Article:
Second workshop of the School for Politics and Critique 2015
The Institute of Social Sciences and Humanities – Skopje (ISSHS) has the great pleasure to announce the second workshop of the School for Politics and Critique with the eminent philosophers and activists François Laruelle (France), Svetlana Slapšak (Slovenia) and Katerina Kolozova (Macedonia) The workshop moderators are: Igor Jovanoski and Artan Sadiku, with Anastas Vangeli who will hold an informal session. The second workshop of the School for Politics and Critique will be held from June 26 – June 28, 2015 at the ‘Klimetica’ Hotel in Ohrid.
FRANÇOIS LARUELLE - “NON-STANDARD PHILOSOPHY AND MARXISM.”
François Laruelle is a French philosopher, formerly of the Collège international de philosophie and the University of Paris X: Nanterre. He developed the concept of non-philosophy as a kind of non-standard philosophy rather than anti-philosophy or meta-philosophy. Laruelle’s non-Marxism is an attempt to rethink Marxism after the collapse of the communist states by asking the question “What is to be done with Marxism itself?” He proposes non-Marxism as a heretical science of Marxism that will investigate both its failures and possibilities to develop a new theory.
SVETLANA SLAPŠAK - “SUSPICIOUS SUBVERSION: REVOLUTIONARY ETHICS”
Svetlana Slapšak is retired Professor of Anthropology of the Ancient Worlds and Anthropology of Gender, Co-ordinator, at ISH, Institutum Studiorum Humanitatis, a postgraduate school in humanities in Ljubljana, since 1995, and a former Dean of ISH.
KATERINA KOLOZOVA - “WHAT IS TO BE DONE WITH MARXISM TODAY?”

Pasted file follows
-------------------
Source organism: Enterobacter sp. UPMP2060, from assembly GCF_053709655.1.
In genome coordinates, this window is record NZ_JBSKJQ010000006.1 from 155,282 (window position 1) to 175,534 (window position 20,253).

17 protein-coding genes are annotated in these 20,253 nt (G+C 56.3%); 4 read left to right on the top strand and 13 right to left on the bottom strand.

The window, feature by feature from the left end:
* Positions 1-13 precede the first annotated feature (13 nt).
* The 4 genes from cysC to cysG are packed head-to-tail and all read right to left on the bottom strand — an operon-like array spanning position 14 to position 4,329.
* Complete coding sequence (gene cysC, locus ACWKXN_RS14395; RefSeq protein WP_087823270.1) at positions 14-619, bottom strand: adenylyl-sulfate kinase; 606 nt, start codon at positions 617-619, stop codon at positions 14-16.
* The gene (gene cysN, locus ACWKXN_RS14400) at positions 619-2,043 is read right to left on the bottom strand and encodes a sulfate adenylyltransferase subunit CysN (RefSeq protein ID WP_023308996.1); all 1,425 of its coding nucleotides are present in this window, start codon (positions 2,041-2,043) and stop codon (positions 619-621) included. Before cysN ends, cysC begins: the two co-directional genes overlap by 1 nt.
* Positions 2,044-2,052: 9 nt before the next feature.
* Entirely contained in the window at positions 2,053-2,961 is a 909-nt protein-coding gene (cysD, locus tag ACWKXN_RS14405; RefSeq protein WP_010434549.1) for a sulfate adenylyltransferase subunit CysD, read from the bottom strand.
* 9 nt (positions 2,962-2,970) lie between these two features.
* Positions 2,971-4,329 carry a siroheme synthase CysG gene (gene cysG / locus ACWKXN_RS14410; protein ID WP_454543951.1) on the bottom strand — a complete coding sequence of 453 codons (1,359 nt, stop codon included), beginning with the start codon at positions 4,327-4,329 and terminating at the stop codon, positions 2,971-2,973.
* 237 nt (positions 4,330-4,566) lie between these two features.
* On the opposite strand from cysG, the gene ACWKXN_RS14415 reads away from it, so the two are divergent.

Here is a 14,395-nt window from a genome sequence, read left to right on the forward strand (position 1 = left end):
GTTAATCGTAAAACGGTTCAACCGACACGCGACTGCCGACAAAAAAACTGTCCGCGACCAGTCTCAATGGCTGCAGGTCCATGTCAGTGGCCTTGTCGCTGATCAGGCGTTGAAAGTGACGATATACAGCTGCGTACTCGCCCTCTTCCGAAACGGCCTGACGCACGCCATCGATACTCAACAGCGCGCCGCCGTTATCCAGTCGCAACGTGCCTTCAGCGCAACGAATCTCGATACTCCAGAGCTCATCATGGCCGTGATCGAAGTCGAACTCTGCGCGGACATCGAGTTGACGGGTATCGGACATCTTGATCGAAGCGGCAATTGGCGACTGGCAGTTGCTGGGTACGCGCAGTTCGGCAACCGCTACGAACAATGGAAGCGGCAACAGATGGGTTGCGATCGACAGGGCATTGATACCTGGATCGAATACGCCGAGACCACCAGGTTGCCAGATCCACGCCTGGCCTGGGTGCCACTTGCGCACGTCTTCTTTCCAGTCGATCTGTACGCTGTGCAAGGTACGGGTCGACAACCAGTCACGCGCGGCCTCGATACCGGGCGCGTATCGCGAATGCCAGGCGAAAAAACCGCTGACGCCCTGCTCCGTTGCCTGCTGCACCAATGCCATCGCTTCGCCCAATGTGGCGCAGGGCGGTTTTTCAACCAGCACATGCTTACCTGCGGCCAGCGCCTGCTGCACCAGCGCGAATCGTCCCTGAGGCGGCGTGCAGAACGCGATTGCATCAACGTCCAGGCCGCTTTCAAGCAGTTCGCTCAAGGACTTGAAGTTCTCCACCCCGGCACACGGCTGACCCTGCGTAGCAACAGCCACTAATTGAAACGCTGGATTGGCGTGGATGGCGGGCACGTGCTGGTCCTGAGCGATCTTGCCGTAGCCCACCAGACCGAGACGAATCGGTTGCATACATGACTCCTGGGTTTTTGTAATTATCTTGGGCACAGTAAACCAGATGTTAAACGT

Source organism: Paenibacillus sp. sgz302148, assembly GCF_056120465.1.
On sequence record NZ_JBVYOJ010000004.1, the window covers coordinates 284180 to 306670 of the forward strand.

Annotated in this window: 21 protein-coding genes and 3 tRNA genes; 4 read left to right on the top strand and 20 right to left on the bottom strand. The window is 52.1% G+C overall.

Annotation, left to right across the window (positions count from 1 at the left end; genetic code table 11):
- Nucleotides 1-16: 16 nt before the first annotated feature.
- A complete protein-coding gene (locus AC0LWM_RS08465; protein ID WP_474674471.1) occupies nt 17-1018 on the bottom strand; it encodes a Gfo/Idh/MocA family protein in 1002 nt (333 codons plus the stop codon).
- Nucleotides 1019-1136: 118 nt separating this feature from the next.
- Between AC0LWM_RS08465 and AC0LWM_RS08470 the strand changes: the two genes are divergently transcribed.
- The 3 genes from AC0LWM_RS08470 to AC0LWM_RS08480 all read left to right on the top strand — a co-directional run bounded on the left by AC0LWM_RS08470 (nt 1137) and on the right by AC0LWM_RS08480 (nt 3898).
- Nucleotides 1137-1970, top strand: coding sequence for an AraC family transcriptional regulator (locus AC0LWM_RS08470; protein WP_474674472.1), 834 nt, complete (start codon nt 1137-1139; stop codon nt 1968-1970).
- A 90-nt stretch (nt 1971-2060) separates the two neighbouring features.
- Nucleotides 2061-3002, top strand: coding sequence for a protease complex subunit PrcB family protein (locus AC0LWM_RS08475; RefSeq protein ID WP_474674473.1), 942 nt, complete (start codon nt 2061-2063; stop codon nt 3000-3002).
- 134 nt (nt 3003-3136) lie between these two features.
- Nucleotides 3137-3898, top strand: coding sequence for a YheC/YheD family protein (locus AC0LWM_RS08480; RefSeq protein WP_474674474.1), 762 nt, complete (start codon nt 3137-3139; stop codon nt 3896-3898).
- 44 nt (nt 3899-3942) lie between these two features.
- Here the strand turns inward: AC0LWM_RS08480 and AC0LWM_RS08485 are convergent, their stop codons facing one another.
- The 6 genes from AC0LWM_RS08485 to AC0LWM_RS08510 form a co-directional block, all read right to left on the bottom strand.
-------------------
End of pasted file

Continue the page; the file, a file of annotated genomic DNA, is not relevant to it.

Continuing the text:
Katerina Kolozova, is the director of the Institute in Social Sciences and Humanities-Skopje and a professor of philosophy, sociological theory and gender studies. Kolozova is the author of Cut of the Real: Subjectivity in Poststructuralist Philosophy (2014), The Lived Revolution: Solidarity with the Body in Pain As the New Political Universal (2010), The Real and “I”: On the Limit and the Self 2006), The Crisis of the Subject with Judith Butler and Zarko Trajanoski (2002), The Death and the Greeks: On Tragic Concepts of Death from Antiquity to Modernity (2000), and editor of a number of books from the fields of gender studies and feminist theory.
SCHOOL FOR POLITICS AND CRITIQUE 2015
The series of four political workshops under the frames of the School for politics and critique 2015 are conceptual flow from the activities of the School for politics and critique 2014 and they aim at enabling a space both for learning on strategies of enacting large coalitions and action within them, as well as to generate new theoretical knowledge on the political challenges of the current context. The School will provide a larger group of activists an opportunity to work with experienced political activists and theorists.
The increase in neoliberal policies on the one hand and the increase of the authoritarian practice of governments on the other, continuously produce social devastation, fear and political demobilization of social movements. The lack of strategies for outreach to different social groups by the social activists in order to forge a broad alliance of social actors which will enact strategies of action towards social justice, freedom and democracy, produce a fragmented space for change. We need to unite the progressive forces in action.
The lack of a more serious political confrontation to the current neoliberal consensus among the political factors requires the mobilization of a leftist discourse and wide social structures. There is a need to link sectors of labor with other citizen structures in order to organize a political resistance against the terrible social consequences in the areas of freedom, democracy and social justice. At the present moment a serious challenge towards the active political mobilization is the fear and disbelief of the wide popular masses on any political undertaking that would challenge the current governing mentality.
The "School for politics and critique 2015" is organized by the Institute of social sciences and humanities - Skopje with the support of the Rosa Luxemburg Stiftung Southeast Europe.